Forty-six-year-old Wayne Gebelein still plays lacrosse on the 35-and-over league. He’s just not ready to move up with the 45-and-over crowd. “I’m a competitive guy,” he says, “I feel like I can do anything.” But he knows that attitude can override his better judgment. In 2011, the Severna Park resident felt chest pains while moving some boxes. Although his father and grandfather both had suffered heart attacks, Gebelein ignored the nagging evidence until the pain went away. But when it returned two weeks later, he called his wife and asked her to make a doctor’s appointment. “She said, ‘Absolutely not!’ You’re going right to the hospital,’” he says.
“I was in the emergency room at Anne Arundel Medical Center when I went into a full-blown widow-maker,” recalls Gebelein. “I felt a sharp pain and thought, ‘I think I’m having a heart attack.’” The emergency department team immediately transported him to the cardiac catheterization lab, where Interventional Cardiologist Jonathan Altschuler, M.D., removed the clot blocking a major artery to his heart. “If Mr. Gebelein had procrastinated any longer, he may not have made it,” says Dr. Altschuler. “If he had, he would have been left with significant damage to his heart, and his quality of life would have been altered significantly.”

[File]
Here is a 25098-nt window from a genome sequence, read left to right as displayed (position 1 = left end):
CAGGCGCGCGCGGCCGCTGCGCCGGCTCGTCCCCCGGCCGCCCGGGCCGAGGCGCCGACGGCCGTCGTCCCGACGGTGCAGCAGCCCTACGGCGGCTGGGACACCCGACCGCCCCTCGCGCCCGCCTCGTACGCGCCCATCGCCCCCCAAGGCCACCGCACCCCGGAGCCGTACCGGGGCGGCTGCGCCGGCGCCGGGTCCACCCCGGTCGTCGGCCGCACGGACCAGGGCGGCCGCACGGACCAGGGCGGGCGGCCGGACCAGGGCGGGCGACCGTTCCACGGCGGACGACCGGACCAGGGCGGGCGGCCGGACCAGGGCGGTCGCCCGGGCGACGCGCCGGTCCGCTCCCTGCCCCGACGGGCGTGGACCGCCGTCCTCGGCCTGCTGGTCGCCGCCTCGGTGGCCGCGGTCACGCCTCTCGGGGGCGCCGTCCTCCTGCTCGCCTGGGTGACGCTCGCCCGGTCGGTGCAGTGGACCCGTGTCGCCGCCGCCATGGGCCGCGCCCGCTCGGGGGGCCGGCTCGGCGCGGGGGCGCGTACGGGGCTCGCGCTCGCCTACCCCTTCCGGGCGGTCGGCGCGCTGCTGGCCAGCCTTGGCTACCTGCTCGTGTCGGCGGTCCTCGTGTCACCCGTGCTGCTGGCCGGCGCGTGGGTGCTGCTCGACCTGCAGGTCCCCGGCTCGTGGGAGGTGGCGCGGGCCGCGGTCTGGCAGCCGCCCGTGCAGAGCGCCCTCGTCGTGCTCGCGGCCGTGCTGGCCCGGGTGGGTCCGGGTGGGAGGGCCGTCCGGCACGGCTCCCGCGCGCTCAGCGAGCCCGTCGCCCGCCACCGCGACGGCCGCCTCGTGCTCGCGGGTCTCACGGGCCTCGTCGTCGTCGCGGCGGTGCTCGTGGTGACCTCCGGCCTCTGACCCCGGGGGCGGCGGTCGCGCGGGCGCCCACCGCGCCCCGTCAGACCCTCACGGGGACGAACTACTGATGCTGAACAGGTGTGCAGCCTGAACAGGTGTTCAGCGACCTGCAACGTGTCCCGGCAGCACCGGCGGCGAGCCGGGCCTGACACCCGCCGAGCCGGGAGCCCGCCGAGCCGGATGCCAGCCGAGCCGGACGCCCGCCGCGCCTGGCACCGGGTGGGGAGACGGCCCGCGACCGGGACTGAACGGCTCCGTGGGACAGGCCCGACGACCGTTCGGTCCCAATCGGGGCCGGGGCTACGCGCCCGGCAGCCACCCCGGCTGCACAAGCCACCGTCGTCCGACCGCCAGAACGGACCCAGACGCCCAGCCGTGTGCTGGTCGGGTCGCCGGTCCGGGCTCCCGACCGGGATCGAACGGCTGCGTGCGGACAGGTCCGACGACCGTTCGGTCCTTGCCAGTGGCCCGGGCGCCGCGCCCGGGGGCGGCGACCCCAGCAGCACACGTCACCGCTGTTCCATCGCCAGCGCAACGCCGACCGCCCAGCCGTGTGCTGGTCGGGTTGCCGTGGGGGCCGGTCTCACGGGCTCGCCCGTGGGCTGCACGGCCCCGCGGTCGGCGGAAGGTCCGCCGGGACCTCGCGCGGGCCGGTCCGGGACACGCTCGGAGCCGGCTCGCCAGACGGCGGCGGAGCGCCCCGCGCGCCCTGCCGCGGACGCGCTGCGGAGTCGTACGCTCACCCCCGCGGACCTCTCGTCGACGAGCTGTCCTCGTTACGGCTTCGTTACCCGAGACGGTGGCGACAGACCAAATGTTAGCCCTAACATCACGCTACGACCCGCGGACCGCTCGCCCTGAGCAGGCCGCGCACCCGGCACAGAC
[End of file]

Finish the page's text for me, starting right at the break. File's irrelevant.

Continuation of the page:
Dr. Altschuler says too many patients deny or minimize the symptoms of a heart attack and wait too long to receive care. He is the director of the cath lab which celebrated its 10th year in November. During that time, more than 1,000 heart attack patients have been treated. “The key is to get care fast,” he says.
One thing that helps patients receive care fast is Anne Arundel Medical Center’s relationship with emergency medical services (EMS) in the surrounding counties. EMS can transmit a patient’s EKG to the emergency department while they are en route to the hospital. If the patient is having a heart attack, the cath lab team of cardiologists, nurses and technicians springs into action 24 hours a day, seven days a week.
Thanks to the cath lab, Gebelein received the care he needed just in time. “I feel like I can run through a brick wall,” he says. Competitive as ever, he knows now that he’s not invincible and has learned to listen to his heart.